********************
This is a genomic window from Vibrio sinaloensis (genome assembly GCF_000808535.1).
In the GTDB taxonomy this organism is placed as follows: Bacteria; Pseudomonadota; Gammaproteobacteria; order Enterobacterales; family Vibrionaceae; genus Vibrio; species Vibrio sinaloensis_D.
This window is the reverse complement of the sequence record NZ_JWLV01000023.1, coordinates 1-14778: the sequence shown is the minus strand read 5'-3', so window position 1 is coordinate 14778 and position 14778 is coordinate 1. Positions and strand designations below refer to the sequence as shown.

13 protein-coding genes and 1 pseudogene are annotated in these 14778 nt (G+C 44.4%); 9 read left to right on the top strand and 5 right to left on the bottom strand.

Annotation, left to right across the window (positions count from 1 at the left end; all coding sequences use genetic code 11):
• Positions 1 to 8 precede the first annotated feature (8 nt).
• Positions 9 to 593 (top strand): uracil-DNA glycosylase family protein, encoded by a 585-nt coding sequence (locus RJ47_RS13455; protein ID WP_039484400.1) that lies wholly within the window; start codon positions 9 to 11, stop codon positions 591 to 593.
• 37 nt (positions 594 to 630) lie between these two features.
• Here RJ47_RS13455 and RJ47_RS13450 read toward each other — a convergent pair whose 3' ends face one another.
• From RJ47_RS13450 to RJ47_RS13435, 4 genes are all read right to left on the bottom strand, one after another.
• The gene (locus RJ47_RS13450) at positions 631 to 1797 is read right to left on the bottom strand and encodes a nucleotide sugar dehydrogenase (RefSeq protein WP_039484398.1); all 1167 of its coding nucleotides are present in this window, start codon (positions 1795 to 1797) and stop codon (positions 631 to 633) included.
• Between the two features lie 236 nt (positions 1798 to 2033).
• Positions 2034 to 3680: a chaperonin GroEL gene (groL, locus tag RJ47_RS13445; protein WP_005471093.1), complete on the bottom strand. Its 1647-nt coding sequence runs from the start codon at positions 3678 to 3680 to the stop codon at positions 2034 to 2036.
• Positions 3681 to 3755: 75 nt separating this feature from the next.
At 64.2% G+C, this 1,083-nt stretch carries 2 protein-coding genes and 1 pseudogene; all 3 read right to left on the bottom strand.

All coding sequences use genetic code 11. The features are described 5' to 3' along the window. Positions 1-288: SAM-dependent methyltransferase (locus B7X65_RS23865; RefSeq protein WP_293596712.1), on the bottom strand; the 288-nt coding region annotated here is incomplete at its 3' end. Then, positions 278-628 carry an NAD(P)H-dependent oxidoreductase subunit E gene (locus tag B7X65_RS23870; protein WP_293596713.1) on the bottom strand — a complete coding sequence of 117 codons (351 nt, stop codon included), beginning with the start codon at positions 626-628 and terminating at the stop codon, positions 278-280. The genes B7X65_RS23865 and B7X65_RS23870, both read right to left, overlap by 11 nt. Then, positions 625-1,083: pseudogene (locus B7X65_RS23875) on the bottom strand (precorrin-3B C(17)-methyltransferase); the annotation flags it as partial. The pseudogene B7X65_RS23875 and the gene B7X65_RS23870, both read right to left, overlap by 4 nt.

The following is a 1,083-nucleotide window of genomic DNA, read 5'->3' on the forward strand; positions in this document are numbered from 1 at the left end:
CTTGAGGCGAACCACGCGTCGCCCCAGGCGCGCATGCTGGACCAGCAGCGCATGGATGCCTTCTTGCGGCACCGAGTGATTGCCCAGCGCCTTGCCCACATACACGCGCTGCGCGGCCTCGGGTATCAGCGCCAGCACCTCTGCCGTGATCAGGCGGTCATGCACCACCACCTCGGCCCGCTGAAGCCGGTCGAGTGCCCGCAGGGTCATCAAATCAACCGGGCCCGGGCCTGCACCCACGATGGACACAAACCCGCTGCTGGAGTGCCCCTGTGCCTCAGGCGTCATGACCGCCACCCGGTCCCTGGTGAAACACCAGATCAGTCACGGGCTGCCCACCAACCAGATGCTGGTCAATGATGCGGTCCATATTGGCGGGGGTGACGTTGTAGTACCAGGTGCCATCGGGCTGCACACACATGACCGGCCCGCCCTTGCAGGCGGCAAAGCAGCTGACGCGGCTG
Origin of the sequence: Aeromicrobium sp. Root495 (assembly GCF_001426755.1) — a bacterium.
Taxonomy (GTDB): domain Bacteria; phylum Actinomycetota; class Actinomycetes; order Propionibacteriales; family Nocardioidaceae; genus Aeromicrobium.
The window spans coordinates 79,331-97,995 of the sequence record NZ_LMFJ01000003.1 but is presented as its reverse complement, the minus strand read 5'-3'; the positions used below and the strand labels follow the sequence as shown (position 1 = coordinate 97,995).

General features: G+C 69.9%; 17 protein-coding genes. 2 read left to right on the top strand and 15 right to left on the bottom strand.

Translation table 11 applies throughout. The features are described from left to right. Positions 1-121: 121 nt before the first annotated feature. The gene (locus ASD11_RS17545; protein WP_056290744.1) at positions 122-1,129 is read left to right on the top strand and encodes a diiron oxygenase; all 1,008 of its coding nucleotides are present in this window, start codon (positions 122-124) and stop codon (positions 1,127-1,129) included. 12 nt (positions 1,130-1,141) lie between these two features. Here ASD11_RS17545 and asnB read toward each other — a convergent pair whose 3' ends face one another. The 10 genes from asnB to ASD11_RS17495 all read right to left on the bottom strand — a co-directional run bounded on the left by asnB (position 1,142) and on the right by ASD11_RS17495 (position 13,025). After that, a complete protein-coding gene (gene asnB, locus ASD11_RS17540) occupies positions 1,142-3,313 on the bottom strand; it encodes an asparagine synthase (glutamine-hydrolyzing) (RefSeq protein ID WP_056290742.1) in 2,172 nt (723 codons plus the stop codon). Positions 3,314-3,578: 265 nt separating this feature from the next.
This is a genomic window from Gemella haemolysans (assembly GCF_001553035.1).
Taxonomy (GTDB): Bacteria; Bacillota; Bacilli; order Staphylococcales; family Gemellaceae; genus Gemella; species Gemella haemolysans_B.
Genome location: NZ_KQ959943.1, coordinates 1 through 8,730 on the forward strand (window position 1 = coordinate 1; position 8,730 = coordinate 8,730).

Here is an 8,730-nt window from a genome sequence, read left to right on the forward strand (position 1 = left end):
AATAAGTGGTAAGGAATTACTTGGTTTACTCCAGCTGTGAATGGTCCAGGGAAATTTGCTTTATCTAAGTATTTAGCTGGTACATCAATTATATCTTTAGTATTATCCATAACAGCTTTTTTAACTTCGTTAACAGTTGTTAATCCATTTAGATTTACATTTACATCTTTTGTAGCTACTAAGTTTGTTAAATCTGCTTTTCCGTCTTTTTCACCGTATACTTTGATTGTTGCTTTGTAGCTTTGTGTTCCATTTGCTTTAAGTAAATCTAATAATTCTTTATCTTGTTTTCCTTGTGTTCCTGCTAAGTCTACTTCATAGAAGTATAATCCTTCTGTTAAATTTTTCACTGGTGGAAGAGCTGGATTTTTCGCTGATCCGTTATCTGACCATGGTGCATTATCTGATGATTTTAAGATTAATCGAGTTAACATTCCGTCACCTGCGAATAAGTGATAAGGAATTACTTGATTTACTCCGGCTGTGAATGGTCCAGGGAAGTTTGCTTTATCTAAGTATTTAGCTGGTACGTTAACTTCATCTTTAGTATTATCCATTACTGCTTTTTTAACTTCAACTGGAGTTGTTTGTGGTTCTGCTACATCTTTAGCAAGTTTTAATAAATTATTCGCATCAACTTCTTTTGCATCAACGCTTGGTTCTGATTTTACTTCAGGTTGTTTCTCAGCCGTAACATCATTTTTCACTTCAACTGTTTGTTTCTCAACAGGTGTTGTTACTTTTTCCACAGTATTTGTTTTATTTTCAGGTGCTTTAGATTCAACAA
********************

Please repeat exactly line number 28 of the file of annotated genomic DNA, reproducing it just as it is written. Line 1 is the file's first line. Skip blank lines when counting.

AATAAGTGGTAAGGAATTACTTGGTTTACTCCAGCTGTGAATGGTCCAGGGAAATTTGCTTTATCTAAGTATTTAGCTGGTACATCAATTATATCTTTAGTATTATCCATAACAGCTTTTTTAACTTCGTTAACAGTTGTTAATCCATTTAGATTTACATTTACATCTTTTGTAGCTACTAAGTTTGTTAAATCTGCTTTTCCGTCTTTTTCACCGTATACTTTGATTGTTGCTTTGTAGCTTTGTGTTCCATTTGCTTTAAGTAAATCTAATAATTCTTTATCTTGTTTTCCTTGTGTTCCTGCTAAGTCTACTTCATAGAAGTATAATCCTTCTGTTAAATTTTTCACTGGTGGAAGAGCTGGATTTTTCGCTGATCCGTTATCTGACCATGGTGCATTATCTGATGATTTTAAGATTAATCGAGTTAACATTCCGTCACCTGCGAATAAGTGATAAGGAATTACTTGATTTACTCCGGCTGTGAATGGTCCAGGGAAGTTTGCTTTATCTAAGTATTTAGCTGGTACGTTAACTTCATCTTTAGTATTATCCATTACTGCTTTTTTAACTTCAACTGGAGTTGTTTGTGGTTCTGCTACATCTTTAGCAAGTTTTAATAAATTATTCGCATCAACTTCTTTTGCATCAACGCTTGGTTCTGATTTTACTTCAGGTTGTTTCTCAGCCGTAACATCATTTTTCACTTCAACTGTTTGTTTCTCAACAGGTGTTGTTACTTTTTCCACAGTATTTGTTTTATTTTCAGGTGCTTTAGATTCAACAA